Jonathan Huberdeau may have just finished leading the Saint John Sea Dogs to a Memorial Cup victory, but that didn't stop him from participating in the grueling physical testing at Friday's NHL Combine.
Fresh off being named Memorial Cup MVP, Huberdeau arrived in Toronto looking to improve his draft stock even more than he already has with a strong performance in the second half of the CHL season.
"I'm a little bit tired with all the emotion we went through winning the Memorial Cup, but I think that's hockey and you have to deal with it," Huberdeau stated. "I just did the tests and it went pretty well I think."
At last year's combine, top prospect Taylor Hall chose not to participate in the physical testing, in part due to the fact he was coming off a Memorial Cup appearance as well. The decision didn't hurt Hall, who went on to be selected with the first overall pick in the 2010 NHL Draft by the Edmonton Oilers.
Hall's precedent didn't stop Huberdeau from displaying his off-ice athleticism for scouts this year.
"If everybody's doing it, I'm going to do it. They know I'm tired, but they know I'm going to do the best I can," said Huberdeau. "There was no reason why I wouldn't do it."
The Oilers are on the clock once again this year, and while Huberdeau's second half surge has put him in the running for the top pick, the favourites to have their name called out first at the 2011 NHl Draft on June 24 are Red Deer Rebels centre Ryan Nugent-Hopkins or Swedish defenceman Adam Larsson.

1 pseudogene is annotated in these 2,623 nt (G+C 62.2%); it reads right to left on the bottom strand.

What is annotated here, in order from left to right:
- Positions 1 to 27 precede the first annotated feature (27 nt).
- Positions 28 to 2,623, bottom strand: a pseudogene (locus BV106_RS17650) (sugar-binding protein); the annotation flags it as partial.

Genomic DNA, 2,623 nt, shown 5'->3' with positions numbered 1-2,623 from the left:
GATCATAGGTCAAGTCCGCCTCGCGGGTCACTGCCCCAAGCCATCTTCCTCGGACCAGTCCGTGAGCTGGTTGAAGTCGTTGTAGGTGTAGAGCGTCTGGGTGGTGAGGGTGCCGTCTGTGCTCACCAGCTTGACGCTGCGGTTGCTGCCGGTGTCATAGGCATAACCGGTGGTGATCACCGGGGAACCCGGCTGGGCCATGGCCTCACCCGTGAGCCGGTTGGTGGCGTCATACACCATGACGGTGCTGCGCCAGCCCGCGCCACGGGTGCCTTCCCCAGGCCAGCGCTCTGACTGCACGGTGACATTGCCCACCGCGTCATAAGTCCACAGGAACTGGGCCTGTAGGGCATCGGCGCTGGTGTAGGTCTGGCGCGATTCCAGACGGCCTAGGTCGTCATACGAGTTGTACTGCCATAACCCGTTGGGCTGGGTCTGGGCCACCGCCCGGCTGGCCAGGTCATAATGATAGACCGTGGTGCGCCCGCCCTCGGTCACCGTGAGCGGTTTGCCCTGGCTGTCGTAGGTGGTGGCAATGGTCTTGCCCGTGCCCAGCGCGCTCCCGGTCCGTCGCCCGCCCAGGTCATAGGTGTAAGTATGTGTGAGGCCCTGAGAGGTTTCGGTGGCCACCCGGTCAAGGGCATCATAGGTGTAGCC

"I don't want [the draft process] to be over with. It's been great so far. You only go through it once so I'm just trying to enjoy it as much as I can," said Nugent-Hopkins.
The 6'1", 170-pound Nugent-Hopkins led the WHL in assists this season with 75 and finished fourth in overall points with 106 in 69 games played, but the combine proved to be a whole new experience for him.
"It was definitely a little bit different then just going to the gym and working out with your peers. I walked in and I didn't really expect how many people would be here, but it was cool," he said.
"I'm not a big bench press guy, as you can probably tell," joked Nugent-Hopkins after posting six reps with the 150-pound bar.
Boston University defenceman Adam Clendening, Sea Dogs forward Tomas Jurco, and Prince Albert Raiders forward Mark McNeil powered their way to 13 reps on the bench, the most on the day. Clendening also earned the top push-up total with 40, while McNeil had the best push strength with 366 pounds and was second to U.S. National Team forward Tyler Biggs, who had a pull strength of 323 pounds.
Portland Winterhawks forward Ty Rattie and Shawinigan Cataractes defenceman Jonathan Racine earned bragging rights by posting the top score on the the dreaded Wingate Cycle Ergometer, which measures a player's peak power output. Both players registered 15.9 watts of energy per kilogram of body weight. Racine also had the best long jump with 119.3 inches.
Larsson was the only top prospect to emerge on top in an event, lasting 14 minutes in the VO2 Max test, tied with Vancouver Giants' David Musil.
Moose Jaw Warriors defenceman Joel Edmundson had the longest wing span at 79.24 inches, and Rogle defenceman Rasmus Bengtsson had the lowest body fat with 3.6 percent.
Portland defenceman Joseph Morrow and Saginaw Spirit forward Vincent Trocheck earned top marks in the vertical jump hitting 30.3 inches, and Swift Current Broncos defenseman Reece Scarlett did 51 curl ups to take that event.
While there are different schools of thought when it comes to how the combine stats translate to on-ice performance, regardless of how much weigh you put into the numbers the focus now begins to turn to the draft itself, something the players are looking forward to.
"It's exciting. I can't wait to be in Minnesota on June 24," admitted Huberdeau. "You never know what's going to happen, where you are going to go. I think I did my job on the ice and I'll just see what happens in June."